New law means tough penalties for stalkers

by Chris Vetter

Gov. Arne Carlson signed a tough, new anti-crime measure on Tuesday that lowers the burden of proof for prosecutors when seeking convictions for stalkers.
Under the new law, which amends the original 1993 anti-stalking law, prosecutors will only have to prove that a person has committed repeated acts of stalking. The old law had prosecutors prove that a person had harmful intentions when stalking.
The law also makes repeated, unwanted e-mails a form of stalking and should ease the burden of proof on prosecutors and victims.
Mary Jo McGuire, DFL-Falcon Heights, who represents the University’s St. Paul campus and sponsored the bill, said she was happy to get the governor’s signature.
“I’m glad we were able to work it out,” McGuire said. “It is a very good bill. It will help prosecutors. It strengthens and clarifies the current stalking laws.”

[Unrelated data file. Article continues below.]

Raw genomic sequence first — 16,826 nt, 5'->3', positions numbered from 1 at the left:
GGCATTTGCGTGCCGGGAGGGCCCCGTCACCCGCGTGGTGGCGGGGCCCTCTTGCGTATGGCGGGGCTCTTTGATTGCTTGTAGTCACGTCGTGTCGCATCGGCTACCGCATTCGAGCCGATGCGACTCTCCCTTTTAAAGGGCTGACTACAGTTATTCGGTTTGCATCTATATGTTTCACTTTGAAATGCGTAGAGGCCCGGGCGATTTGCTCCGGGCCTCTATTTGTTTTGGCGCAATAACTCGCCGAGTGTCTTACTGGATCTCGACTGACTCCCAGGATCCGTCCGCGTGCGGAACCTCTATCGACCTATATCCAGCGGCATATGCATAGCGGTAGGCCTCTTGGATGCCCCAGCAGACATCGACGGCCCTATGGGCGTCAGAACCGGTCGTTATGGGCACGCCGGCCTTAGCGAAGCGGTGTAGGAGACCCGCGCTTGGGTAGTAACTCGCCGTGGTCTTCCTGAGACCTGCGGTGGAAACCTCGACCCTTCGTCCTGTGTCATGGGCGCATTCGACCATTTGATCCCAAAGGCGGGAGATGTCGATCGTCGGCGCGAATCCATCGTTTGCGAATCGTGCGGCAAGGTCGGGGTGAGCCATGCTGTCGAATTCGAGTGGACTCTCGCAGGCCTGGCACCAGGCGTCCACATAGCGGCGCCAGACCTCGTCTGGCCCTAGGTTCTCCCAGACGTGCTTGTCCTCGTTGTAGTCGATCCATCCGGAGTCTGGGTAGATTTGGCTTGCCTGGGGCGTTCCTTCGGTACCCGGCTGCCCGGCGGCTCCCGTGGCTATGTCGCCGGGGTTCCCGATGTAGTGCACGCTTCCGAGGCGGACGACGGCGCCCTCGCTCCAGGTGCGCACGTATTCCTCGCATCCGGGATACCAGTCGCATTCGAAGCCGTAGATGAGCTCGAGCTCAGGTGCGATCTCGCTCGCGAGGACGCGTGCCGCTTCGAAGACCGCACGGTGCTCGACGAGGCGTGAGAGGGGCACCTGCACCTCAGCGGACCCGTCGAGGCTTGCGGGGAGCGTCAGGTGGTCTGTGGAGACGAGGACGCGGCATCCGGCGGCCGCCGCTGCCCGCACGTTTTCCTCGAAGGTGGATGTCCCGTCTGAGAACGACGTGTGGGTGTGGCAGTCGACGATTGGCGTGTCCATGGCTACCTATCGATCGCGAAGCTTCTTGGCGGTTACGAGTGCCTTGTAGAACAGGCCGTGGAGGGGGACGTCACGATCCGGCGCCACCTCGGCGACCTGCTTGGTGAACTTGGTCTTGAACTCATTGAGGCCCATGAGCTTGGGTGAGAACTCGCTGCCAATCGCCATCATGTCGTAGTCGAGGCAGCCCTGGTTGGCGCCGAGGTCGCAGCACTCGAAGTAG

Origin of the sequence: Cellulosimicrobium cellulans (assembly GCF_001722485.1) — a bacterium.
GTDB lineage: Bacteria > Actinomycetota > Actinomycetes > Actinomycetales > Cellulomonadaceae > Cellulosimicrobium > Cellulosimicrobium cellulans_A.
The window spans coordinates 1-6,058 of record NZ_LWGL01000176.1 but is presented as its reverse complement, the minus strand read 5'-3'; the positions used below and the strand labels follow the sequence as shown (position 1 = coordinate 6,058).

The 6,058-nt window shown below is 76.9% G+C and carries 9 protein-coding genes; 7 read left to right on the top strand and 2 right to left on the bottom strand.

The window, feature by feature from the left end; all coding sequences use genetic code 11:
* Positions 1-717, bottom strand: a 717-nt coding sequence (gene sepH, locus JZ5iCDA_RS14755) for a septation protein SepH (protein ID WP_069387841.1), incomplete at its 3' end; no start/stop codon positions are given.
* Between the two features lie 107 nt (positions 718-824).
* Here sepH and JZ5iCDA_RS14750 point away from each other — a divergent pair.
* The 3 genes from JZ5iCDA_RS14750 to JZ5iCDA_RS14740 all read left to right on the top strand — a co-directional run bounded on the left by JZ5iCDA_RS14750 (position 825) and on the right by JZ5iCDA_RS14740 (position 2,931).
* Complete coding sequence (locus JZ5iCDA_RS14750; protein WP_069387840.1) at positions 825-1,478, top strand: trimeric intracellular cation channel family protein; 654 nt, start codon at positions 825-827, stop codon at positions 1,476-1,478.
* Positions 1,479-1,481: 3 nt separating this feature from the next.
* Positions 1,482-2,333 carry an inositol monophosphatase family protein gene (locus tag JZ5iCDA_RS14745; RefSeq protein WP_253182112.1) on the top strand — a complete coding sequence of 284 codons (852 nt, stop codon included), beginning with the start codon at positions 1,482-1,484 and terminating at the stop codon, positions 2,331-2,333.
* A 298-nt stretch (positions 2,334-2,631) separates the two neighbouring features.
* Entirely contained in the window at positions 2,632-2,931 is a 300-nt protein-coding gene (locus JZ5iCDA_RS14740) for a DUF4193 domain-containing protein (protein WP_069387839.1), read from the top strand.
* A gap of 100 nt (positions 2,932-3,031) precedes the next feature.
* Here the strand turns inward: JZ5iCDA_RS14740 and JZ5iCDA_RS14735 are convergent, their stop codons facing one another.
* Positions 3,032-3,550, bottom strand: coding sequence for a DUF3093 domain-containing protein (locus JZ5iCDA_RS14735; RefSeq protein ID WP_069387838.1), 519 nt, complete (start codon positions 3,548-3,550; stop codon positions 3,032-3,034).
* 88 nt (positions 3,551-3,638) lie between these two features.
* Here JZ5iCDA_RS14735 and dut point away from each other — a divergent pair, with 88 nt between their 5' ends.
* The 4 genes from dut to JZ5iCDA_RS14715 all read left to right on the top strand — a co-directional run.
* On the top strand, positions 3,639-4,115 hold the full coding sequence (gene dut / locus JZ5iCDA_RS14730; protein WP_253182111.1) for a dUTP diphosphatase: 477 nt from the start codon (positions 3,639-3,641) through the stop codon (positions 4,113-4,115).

Terri Wenkman, a student staff member in the University’s Program Against Sexual Violence, said the changes improve the current law and protect victims better from repeated harassment.
“I think it’s an improvement for women any time you say ‘you don’t have to prove something,'” Wenkman said. “It is very empowering.”
Wenkman said the sexual violence program usually does not deal with stalking, but said the law will help women who come to the program’s office by making it easier to convict offenders.
The Minnesota Supreme Court misinterpreted the 1993 anti-stalking law by presuming the state had to prove harmful intent by the perpetrator, McGuire said. “This (law) clarifies what the legislative intent is.”
The new law also requires that a stalker “knows or has reason to know” that their repeated actions would cause a person to feel uncomfortable or threatened. Those convicted of stalking will be required to undergo counseling to help control their conduct.
The conference committee also added tough penalties for stalkers that use weapons and for repeat offenders. A third violation when using a weapon was upgraded from a gross misdemeanor to a felony.
The bill passed through both houses with wide majorities last week and was considered one of the few noncontroversial but important bills to come up this session. The law takes effect Aug. 1.